Insight and investigations from our expert reporters
Worrying about the power China has over the U.S. as America’s largest foreign creditor has become a national pastime. It’s a bipartisan issue in Congress and a favorite subject among pundits lamenting the decline in U.S. influence around the world. But could China really use its Treasury purchases to shape U.S. policy? Diplomatic cables released by WikiLeaks and obtained by Reuters suggest that has already happened.
Emily Flitter’s special report outlines a diplomatic flare-up between the two superpowers following the U.S. financial crisis. Chinese officials said they were worried about the safety of their U.S. investments. U.S. diplomats worked hard to ease the tensions, but the conflict ultimately led to the request of a personal favor by a top Chinese money manager in a meeting with U.S. Treasury Secretary Timothy Geithner.
To read the special report in multimedia PDF format click here.
Paul Eckert has another special report out today based on WikiLeaks cables obtained by Reuters. This one sheds light on how the United States views China’s likely next leader, Xi Jinping. See that PDF here.
Unpredictable weather is making life difficult for insurers — see today’s special report: ”Extreme weather batters the insurance industry.”
By Ben Berkowitz
Every year forecasters at Colorado State University take their most educated guess as to how the next year’s hurricane season will unfold. It always draws headlines, but as history shows, that initial “best guess” is usually somewhat far off the mark.
Today’s special report from Kyle Peterson takes an in-depth look at the development of Boeing’s 787 Dreamliner. Boeing went further than ever before in outsourcing much of the work on the plane, upsetting its unionized workers in the Seattle area. This graphic shows why.
So what’s the result?
A revolutionary, light-weight aircraft that is nearly three years behind its delivery schedule.
Here’s a line from our special report on Ford from Detroit today, by Bernie Woodall and Kevin Krolicki, who spent some quality time with Bill Ford earlier this week.
A $100,000 investment in the company’s stock at the bottom in late 2008 — when its cross-town rivals GM and Chrysler were nearing government bailouts — would be worth $1.8 million today.
Murray Waas is picking up the prestigious Barlett & Steele award today in Phoenix for his special report on health insurers dropping patients after they were diagnosed with breast cancer.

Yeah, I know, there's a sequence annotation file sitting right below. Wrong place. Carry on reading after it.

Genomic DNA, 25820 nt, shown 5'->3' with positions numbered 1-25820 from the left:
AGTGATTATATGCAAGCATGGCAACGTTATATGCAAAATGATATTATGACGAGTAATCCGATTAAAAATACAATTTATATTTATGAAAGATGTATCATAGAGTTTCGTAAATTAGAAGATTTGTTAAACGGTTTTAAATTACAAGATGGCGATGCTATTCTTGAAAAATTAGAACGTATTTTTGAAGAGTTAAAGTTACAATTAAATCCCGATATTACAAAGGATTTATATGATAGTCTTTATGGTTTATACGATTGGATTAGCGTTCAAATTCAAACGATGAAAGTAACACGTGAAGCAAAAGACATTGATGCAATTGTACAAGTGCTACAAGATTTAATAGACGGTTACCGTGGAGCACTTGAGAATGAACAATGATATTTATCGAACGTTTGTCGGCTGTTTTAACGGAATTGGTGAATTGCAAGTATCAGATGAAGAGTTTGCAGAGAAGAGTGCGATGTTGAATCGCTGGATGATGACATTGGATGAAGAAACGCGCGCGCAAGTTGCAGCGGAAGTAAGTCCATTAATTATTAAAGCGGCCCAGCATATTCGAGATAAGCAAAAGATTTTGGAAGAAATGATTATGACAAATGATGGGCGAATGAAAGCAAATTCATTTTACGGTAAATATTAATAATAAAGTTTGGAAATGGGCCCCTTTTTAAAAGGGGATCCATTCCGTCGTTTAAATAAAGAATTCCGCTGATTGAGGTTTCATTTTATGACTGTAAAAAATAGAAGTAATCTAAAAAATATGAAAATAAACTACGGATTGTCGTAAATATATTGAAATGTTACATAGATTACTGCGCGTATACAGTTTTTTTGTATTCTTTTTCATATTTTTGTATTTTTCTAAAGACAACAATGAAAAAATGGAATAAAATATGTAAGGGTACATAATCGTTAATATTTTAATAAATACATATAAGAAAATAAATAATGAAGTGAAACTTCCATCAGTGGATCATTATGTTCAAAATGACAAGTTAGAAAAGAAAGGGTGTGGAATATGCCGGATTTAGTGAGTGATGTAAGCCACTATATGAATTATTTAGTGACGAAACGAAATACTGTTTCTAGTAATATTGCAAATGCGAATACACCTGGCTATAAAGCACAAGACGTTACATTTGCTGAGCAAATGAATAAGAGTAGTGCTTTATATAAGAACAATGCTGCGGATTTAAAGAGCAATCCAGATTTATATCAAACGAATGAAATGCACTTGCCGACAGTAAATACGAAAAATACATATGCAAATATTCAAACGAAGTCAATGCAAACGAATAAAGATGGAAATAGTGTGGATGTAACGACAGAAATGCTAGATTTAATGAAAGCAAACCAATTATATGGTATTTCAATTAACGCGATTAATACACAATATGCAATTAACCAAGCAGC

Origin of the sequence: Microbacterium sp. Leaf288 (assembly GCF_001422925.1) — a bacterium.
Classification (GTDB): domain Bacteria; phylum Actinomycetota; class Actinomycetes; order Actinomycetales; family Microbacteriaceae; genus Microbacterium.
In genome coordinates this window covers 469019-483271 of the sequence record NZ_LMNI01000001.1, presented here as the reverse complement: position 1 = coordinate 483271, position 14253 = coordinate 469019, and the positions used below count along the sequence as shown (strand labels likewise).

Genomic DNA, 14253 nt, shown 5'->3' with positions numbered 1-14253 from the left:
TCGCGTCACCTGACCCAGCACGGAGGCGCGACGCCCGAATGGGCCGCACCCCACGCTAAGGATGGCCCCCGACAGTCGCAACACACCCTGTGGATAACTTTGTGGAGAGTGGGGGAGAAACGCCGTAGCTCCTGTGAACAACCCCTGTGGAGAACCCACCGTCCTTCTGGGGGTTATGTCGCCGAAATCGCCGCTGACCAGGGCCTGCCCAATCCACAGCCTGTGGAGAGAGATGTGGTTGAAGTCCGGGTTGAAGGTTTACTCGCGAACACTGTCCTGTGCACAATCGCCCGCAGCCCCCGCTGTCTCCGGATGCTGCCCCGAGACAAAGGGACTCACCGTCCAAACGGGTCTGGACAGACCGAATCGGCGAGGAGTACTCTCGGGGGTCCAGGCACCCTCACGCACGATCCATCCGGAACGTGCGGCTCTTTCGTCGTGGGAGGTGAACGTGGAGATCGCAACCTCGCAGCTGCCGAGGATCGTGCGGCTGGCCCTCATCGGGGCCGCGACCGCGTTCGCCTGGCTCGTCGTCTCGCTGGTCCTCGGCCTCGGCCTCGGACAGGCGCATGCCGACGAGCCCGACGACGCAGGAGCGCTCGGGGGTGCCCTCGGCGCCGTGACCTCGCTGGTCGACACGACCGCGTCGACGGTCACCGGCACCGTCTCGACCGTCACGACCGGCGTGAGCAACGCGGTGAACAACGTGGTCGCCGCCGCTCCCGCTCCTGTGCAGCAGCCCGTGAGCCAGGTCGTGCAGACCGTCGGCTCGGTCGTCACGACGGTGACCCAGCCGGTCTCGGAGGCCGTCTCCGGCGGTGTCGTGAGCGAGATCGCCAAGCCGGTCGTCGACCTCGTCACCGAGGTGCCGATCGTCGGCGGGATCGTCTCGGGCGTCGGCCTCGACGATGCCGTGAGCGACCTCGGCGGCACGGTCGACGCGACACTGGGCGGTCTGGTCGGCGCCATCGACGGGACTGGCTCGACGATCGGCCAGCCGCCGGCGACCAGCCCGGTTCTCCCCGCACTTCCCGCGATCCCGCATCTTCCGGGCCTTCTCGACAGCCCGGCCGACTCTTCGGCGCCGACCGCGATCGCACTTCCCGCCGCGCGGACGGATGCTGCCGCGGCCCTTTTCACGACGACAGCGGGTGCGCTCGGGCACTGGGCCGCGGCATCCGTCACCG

The Reynolds Center is holding a panel discussion with Murray and silver medal winner John Fauber of the Milwaukee Journal Sentinel, which will be streamed live here.
Our latest special report, “For some professors, disclosure is academic,” examines the question of academic independence in the world of economics.
Emily Flitter, Kristina Cooke and Pedro da Costa reviewed 96 testimonies given by 82 academics to the Senate Banking Committee and the House Financial Services Committee between late 2008 and early 2010 — as lawmakers debated the biggest overhaul of financial regulation since the 1930s — and found no clear standard for disclosure.
Jonathan Spicer’s special report on dumb money in the stock market shows how a few powerful financial institutions make money from retail investors, and why the system is coming under scrutiny.
If you’re wondering what “dumb money” is, it basically refers to most trades by amateur investors like you and me.
A year ago, Nick Carey went on a road trip around America for a project called “Route to Recovery” that took him to places hit hardest by the recession. Nick went to Saginaw, Michigan, this time for a follow-up special report on the manufacturing sector and structural unemployment: “Is America the sick man of the globe?”
One of the characters he met was Olen Ham, a retired GM worker and UAW member who is among the last of those who took part in the historic “Sitdown Strike” in 1936 that he says helped create America’s middle class. You can hear from Olen in this video:
Senior personal finance correspondent Linda Stern has been delving into the housing market for a special report on home appraisals — “What’s a home worth? Pick a number, any number”
It turns out a lot of people are in home appraisal hell.
The reasons for this new form of real estate limbo include new and proposed federal rules governing appraisals along with changes in the way appraisals are conducted. Plus, the uncertain housing market is creating price instability. The end result? Borrowers are missing out on low interest rates. And lenders are leery of the appraisals they get.